2009 – 2015


Thunderstorms (Temporali) is an installation composed of 200 halogen lamps that light up whenever lightning strikes somewhere in Italy.

In order to achieve the work the artist has relied on the consulting of SIRF – CESI (Centro Elettrotecnico Sperimentale Italiano) and – starting from 2020 – of Meteorage,  whose sensors detect all the lightning bolts that strike the national territory.

Though the functioning of the work is based on advanced technologies, the installation is not sophisticated in form, but quite basic and essential. The viewer’s attention is thus drawn to the wonder, not to the form but to the event.

First shown in the Cappella delle Gianelline, the former chapel of Fondazione Remotti in Camogli (GE), the work has met with its most extensive installation at the MAXXI in Rome, while the museum was still being completed. In fact, it was the first work to “enter” the museum; the luminous event was visible from the outside, through the glazings. “I imagined the room becoming a sensitive place – the artist says – capable of completely losing its physical dimensions and its relationship with time: it has been transformed into a sort of environment of mediation between sky and city, a device capable of putting Rome into relation with all of Italy”.

The project was communicated to the general public through a caption: “In a room of the new MAXXI museum the lights will vibrate whenever lightning strikes in Italy. This work is dedicated to all those who will think of the sky when they pass there”. The text was published on the first page of the free City newspaper on the opening day of the project, and on a banner hung along the edge of the museum construction site. An integral part of the project, the caption as thus transformed into a device capable of establishing a dense pattern of correspondences between spectator, museum, city and sky.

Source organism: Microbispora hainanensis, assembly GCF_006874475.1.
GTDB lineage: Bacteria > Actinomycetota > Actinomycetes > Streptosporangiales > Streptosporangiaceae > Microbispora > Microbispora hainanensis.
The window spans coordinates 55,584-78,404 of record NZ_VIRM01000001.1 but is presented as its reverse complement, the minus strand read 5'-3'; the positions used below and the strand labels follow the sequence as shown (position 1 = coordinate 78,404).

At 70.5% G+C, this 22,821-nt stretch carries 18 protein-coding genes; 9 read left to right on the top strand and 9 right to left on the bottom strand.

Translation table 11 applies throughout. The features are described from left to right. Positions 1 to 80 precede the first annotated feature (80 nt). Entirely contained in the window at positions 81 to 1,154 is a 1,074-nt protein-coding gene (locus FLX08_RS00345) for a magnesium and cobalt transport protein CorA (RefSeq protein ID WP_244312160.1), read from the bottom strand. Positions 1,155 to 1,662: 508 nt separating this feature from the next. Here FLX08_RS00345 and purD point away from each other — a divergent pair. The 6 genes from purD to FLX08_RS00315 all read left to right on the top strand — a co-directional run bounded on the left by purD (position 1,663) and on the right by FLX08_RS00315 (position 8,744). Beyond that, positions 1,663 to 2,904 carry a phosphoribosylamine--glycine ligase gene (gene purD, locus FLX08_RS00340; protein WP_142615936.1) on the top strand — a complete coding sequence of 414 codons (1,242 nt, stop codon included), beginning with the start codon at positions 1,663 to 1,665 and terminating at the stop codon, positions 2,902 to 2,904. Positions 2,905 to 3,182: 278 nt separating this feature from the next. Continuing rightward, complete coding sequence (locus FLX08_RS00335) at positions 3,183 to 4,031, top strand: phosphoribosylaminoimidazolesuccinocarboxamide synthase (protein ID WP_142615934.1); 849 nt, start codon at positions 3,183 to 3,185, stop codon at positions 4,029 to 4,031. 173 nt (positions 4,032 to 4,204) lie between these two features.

Finally, a map of thunderstorms could be seen online, showing the movements of the phenomenon in real time.

The work attempts to reveal the generating energy that art shares only with nature. “What counts most in art – the artist says – is the mysterious nature of the visual event, and Temporali speaks the enigmatic language of light and of the primordial forces that cause it to appear”. The museum presents itself, then, as one of the rare contexts in the contemporary city where it is still possible to lose oneself in the contemplation of “mysterious” energies. “With this work, I wanted to construct a narrative – the artist continues – capable of summing up the relationship between art and nature, a restitution of the cultural and ethical function the museum as an institution has had since its birth”.

Temporali was later installed at Fondazione Sandretto Re Rebaudengo in Turin, in the form of a chandelier composed of over 1000 bulbs. As happened with the work at the MAXXI, the caption was published on the front page of the Metro free-press newspaper.